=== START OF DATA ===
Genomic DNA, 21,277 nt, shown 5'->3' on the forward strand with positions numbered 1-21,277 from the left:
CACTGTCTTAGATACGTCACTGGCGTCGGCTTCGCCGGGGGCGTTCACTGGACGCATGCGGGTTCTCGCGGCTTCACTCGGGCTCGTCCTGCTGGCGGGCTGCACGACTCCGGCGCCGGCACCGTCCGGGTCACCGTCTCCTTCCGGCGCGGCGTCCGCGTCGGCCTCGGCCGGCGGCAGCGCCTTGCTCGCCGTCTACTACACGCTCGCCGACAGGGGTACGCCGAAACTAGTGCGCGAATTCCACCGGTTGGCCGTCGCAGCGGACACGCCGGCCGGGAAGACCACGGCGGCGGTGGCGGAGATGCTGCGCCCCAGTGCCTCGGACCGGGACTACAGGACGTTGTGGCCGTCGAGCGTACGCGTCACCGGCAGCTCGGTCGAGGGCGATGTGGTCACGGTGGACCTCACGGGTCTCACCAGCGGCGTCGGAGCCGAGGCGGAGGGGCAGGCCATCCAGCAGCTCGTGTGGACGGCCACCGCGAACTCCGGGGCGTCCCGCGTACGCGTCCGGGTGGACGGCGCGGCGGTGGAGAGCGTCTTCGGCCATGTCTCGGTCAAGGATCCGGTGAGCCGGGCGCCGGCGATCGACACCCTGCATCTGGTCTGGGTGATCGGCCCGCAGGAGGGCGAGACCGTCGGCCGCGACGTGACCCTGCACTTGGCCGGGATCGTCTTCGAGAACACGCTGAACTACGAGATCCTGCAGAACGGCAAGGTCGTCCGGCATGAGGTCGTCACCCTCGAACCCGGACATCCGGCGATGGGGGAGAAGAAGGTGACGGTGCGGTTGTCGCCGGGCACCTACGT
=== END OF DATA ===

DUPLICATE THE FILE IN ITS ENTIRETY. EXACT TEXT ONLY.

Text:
Genomic DNA, 21,277 nt, shown 5'->3' on the forward strand with positions numbered 1-21,277 from the left:
CACTGTCTTAGATACGTCACTGGCGTCGGCTTCGCCGGGGGCGTTCACTGGACGCATGCGGGTTCTCGCGGCTTCACTCGGGCTCGTCCTGCTGGCGGGCTGCACGACTCCGGCGCCGGCACCGTCCGGGTCACCGTCTCCTTCCGGCGCGGCGTCCGCGTCGGCCTCGGCCGGCGGCAGCGCCTTGCTCGCCGTCTACTACACGCTCGCCGACAGGGGTACGCCGAAACTAGTGCGCGAATTCCACCGGTTGGCCGTCGCAGCGGACACGCCGGCCGGGAAGACCACGGCGGCGGTGGCGGAGATGCTGCGCCCCAGTGCCTCGGACCGGGACTACAGGACGTTGTGGCCGTCGAGCGTACGCGTCACCGGCAGCTCGGTCGAGGGCGATGTGGTCACGGTGGACCTCACGGGTCTCACCAGCGGCGTCGGAGCCGAGGCGGAGGGGCAGGCCATCCAGCAGCTCGTGTGGACGGCCACCGCGAACTCCGGGGCGTCCCGCGTACGCGTCCGGGTGGACGGCGCGGCGGTGGAGAGCGTCTTCGGCCATGTCTCGGTCAAGGATCCGGTGAGCCGGGCGCCGGCGATCGACACCCTGCATCTGGTCTGGGTGATCGGCCCGCAGGAGGGCGAGACCGTCGGCCGCGACGTGACCCTGCACTTGGCCGGGATCGTCTTCGAGAACACGCTGAACTACGAGATCCTGCAGAACGGCAAGGTCGTCCGGCATGAGGTCGTCACCCTCGAACCCGGACATCCGGCGATGGGGGAGAAGAAGGTGACGGTGCGGTTGTCGCCGGGCACCTACGT